MW: I wish I could just have this conversation with Kevin and Michelle because I know from our other conversations and from your memoir how much you know about loss and grief. Just recently I felt as if I did cross a line about all this. Yet if I'm going to do interviews and be in this world, I don't want to seem as if I'm just taking a party line. I want to say something that is representative of who I am and what I'm thinking about and what matters to me in the same ways that I want to do that in my work because my work and my life do feed off each other. The two do go together. But when it comes to interviews, it all becomes rather tricky because I don't want to say something without resonance but then I don't want to go too far. I just had an experience with "Nightline" that got edited in such a way that seemed as if I did go too far. It was a three-hour interview that was edited in such a way that was devastating to me. I mean, I am still such the-good-girl. I want everybody to like me. I want everybody to be happy. I want to please people. So that desire in the moment overrode that "me" that is on top of myself, that "me" that is on top of a situation. Then they used those few quotes and the way they edited the piece to sell the interview, and it appeared as if I were breaking some kind of silence and sitting down with the express purpose to discuss something that is very private to me. So then I withdraw and I say, "OK, this subject is off limits if it is going to be convoluted and re-contextualized. I will close myself off as a torn paper might seal up its side or a streak of water stitch itself to silk." But then I sit down with you and feel compelled to talk about it. So it is a struggle.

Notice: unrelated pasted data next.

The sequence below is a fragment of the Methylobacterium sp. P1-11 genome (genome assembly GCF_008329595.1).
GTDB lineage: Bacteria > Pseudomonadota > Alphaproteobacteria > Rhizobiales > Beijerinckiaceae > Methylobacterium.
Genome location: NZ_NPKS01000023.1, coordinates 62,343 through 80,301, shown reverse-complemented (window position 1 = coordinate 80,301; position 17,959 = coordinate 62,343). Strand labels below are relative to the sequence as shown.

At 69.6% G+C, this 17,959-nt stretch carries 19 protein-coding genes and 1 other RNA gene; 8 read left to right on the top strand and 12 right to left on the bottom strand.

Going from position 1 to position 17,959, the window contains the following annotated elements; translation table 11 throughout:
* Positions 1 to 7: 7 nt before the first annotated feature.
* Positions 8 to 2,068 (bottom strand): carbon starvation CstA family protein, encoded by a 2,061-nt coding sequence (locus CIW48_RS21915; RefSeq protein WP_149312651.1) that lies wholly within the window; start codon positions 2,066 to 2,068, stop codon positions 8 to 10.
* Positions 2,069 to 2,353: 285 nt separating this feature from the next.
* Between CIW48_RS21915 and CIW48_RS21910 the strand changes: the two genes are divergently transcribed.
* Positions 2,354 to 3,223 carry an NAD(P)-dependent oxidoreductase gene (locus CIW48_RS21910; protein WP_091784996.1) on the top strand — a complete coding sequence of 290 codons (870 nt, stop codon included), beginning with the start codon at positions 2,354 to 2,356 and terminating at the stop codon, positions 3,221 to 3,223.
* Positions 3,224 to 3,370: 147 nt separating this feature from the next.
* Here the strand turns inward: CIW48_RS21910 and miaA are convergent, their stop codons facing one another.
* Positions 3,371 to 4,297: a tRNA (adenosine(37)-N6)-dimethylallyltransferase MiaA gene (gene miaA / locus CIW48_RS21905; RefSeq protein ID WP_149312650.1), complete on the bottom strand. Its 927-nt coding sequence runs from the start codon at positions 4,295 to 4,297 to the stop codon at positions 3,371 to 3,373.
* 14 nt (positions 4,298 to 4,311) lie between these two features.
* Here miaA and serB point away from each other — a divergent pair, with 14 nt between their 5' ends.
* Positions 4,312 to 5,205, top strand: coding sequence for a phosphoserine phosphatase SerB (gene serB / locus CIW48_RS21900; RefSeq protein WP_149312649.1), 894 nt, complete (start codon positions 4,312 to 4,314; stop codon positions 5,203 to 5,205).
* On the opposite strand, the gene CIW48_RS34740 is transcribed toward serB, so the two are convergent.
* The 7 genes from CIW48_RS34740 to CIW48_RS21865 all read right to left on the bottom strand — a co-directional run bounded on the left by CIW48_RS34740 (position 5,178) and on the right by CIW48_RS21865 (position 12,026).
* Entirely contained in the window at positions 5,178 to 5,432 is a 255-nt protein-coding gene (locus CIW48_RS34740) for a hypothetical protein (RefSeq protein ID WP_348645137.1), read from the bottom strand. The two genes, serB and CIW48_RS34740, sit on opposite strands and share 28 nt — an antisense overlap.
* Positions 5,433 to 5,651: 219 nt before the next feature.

DB: OK. I'll honor that struggle. Let's lighten up. Let's move on to some shallow show biz s---. "Blue Valentine" initially got an NC-17 rating because, it is reported, of the cunnilingus scene before it was changed to an R on appeal. And yet "Black Swan" has a cunnilingus scene and it only got an R rating from the first. Why is your vagina more verboten than Natalie Portman's? They can't taste that different.